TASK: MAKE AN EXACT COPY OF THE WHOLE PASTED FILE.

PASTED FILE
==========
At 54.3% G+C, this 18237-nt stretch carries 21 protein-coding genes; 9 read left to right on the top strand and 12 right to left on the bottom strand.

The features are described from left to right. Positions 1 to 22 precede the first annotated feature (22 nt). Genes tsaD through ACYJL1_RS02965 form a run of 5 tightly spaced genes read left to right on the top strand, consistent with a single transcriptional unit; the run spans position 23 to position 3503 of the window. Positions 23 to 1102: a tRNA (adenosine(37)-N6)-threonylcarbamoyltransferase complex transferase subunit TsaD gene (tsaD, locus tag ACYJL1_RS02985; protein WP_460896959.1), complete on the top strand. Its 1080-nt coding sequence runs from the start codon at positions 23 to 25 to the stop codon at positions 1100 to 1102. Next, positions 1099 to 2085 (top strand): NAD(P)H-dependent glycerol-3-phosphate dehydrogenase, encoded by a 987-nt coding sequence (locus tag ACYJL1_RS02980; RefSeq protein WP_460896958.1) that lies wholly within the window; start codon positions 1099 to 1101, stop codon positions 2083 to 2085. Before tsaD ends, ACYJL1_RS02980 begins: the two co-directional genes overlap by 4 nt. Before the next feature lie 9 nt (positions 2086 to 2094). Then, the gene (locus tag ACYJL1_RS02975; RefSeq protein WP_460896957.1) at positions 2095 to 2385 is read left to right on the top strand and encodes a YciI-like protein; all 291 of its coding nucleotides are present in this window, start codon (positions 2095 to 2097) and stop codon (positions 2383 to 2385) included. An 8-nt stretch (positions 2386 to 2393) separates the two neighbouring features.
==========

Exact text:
At 54.3% G+C, this 18237-nt stretch carries 21 protein-coding genes; 9 read left to right on the top strand and 12 right to left on the bottom strand.

The features are described from left to right. Positions 1 to 22 precede the first annotated feature (22 nt). Genes tsaD through ACYJL1_RS02965 form a run of 5 tightly spaced genes read left to right on the top strand, consistent with a single transcriptional unit; the run spans position 23 to position 3503 of the window. Positions 23 to 1102: a tRNA (adenosine(37)-N6)-threonylcarbamoyltransferase complex transferase subunit TsaD gene (tsaD, locus tag ACYJL1_RS02985; protein WP_460896959.1), complete on the top strand. Its 1080-nt coding sequence runs from the start codon at positions 23 to 25 to the stop codon at positions 1100 to 1102. Next, positions 1099 to 2085 (top strand): NAD(P)H-dependent glycerol-3-phosphate dehydrogenase, encoded by a 987-nt coding sequence (locus tag ACYJL1_RS02980; RefSeq protein WP_460896958.1) that lies wholly within the window; start codon positions 1099 to 1101, stop codon positions 2083 to 2085. Before tsaD ends, ACYJL1_RS02980 begins: the two co-directional genes overlap by 4 nt. Before the next feature lie 9 nt (positions 2086 to 2094). Then, the gene (locus tag ACYJL1_RS02975; RefSeq protein WP_460896957.1) at positions 2095 to 2385 is read left to right on the top strand and encodes a YciI-like protein; all 291 of its coding nucleotides are present in this window, start codon (positions 2095 to 2097) and stop codon (positions 2383 to 2385) included. An 8-nt stretch (positions 2386 to 2393) separates the two neighbouring features.